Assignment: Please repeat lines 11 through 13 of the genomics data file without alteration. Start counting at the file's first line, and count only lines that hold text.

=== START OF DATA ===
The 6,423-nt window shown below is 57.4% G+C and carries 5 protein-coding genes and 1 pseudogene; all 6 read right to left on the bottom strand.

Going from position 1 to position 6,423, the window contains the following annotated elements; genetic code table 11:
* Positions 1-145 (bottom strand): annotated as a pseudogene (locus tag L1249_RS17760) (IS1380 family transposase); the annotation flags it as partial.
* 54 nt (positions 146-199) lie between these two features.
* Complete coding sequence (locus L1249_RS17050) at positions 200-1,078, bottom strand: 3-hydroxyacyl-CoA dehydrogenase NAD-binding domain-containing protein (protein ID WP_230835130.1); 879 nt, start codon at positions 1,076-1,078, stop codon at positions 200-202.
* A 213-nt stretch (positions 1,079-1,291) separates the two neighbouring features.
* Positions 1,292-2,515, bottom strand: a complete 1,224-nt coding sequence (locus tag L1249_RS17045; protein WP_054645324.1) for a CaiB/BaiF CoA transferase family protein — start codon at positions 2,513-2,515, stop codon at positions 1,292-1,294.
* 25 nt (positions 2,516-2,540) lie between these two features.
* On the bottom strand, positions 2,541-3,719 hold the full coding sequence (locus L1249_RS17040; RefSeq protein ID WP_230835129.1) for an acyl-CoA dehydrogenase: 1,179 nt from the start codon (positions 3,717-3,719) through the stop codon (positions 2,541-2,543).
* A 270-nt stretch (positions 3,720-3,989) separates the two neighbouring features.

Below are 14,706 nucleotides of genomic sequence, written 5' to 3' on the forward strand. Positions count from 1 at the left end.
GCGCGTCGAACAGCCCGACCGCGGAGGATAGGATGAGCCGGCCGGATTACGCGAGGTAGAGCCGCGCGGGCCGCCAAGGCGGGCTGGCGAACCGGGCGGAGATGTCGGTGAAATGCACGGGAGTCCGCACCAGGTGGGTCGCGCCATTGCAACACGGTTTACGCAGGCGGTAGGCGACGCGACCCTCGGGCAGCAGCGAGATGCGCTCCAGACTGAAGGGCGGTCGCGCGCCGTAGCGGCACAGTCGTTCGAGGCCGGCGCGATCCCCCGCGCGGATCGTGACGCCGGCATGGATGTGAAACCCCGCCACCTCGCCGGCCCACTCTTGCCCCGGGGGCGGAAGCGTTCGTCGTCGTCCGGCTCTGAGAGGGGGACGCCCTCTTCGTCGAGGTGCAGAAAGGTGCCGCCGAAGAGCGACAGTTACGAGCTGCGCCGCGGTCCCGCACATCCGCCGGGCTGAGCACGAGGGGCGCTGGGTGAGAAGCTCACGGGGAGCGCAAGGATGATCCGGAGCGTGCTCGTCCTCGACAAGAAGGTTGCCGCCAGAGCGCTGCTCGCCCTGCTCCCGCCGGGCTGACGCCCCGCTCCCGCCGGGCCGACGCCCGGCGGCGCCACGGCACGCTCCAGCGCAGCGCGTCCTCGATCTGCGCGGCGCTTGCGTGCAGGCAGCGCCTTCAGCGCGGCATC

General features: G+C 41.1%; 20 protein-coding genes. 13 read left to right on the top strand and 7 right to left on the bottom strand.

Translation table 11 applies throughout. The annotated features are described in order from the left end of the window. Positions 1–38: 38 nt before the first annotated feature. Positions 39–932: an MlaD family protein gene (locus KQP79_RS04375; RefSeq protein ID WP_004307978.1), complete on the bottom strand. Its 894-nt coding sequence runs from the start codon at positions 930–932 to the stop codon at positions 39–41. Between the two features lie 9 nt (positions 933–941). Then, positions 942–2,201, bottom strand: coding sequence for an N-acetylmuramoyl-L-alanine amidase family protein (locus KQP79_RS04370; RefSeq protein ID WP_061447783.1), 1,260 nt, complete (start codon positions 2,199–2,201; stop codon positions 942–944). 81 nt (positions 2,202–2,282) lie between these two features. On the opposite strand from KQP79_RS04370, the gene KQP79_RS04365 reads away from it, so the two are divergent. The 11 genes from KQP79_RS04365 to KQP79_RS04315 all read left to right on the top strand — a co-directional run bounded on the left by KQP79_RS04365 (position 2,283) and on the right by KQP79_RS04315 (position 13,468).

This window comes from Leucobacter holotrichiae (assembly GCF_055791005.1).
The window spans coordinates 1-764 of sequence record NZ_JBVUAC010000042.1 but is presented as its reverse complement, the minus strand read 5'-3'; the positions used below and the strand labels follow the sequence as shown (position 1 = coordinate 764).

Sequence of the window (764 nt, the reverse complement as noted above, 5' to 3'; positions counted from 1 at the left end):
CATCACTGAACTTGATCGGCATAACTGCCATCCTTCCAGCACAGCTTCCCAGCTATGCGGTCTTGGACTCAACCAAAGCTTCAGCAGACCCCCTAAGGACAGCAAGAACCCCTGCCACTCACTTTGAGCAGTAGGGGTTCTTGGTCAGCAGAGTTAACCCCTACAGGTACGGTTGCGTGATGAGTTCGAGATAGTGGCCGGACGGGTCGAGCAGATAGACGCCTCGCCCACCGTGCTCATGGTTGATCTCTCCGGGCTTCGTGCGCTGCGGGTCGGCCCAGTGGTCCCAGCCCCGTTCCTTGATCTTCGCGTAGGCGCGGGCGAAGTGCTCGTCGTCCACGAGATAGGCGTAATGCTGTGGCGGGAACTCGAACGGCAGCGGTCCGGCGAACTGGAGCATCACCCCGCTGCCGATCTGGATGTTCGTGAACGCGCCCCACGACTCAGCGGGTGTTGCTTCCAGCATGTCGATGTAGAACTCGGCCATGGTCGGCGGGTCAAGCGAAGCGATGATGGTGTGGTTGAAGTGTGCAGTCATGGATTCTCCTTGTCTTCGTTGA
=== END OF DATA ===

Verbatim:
Below are 14,706 nucleotides of genomic sequence, written 5' to 3' on the forward strand. Positions count from 1 at the left end.
GCGCGTCGAACAGCCCGACCGCGGAGGATAGGATGAGCCGGCCGGATTACGCGAGGTAGAGCCGCGCGGGCCGCCAAGGCGGGCTGGCGAACCGGGCGGAGATGTCGGTGAAATGCACGGGAGTCCGCACCAGGTGGGTCGCGCCATTGCAACACGGTTTACGCAGGCGGTAGGCGACGCGACCCTCGGGCAGCAGCGAGATGCGCTCCAGACTGAAGGGCGGTCGCGCGCCGTAGCGGCACAGTCGTTCGAGGCCGGCGCGATCCCCCGCGCGGATCGTGACGCCGGCATGGATGTGAAACCCCGCCACCTCGCCGGCCCACTCTTGCCCCGGGGGCGGAAGCGTTCGTCGTCGTCCGGCTCTGAGAGGGGGACGCCCTCTTCGTCGAGGTGCAGAAAGGTGCCGCCGAAGAGCGACAGTTACGAGCTGCGCCGCGGTCCCGCACATCCGCCGGGCTGAGCACGAGGGGCGCTGGGTGAGAAGCTCACGGGGAGCGCAAGGATGATCCGGAGCGTGCTCGTCCTCGACAAGAAGGTTGCCGCCAGAGCGCTGCTCGCCCTGCTCCCGCCGGGCTGACGCCCCGCTCCCGCCGGGCCGACGCCCGGCGGCGCCACGGCACGCTCCAGCGCAGCGCGTCCTCGATCTGCGCGGCGCTTGCGTGCAGGCAGCGCCTTCAGCGCGGCATC

General features: G+C 41.1%; 20 protein-coding genes. 13 read left to right on the top strand and 7 right to left on the bottom strand.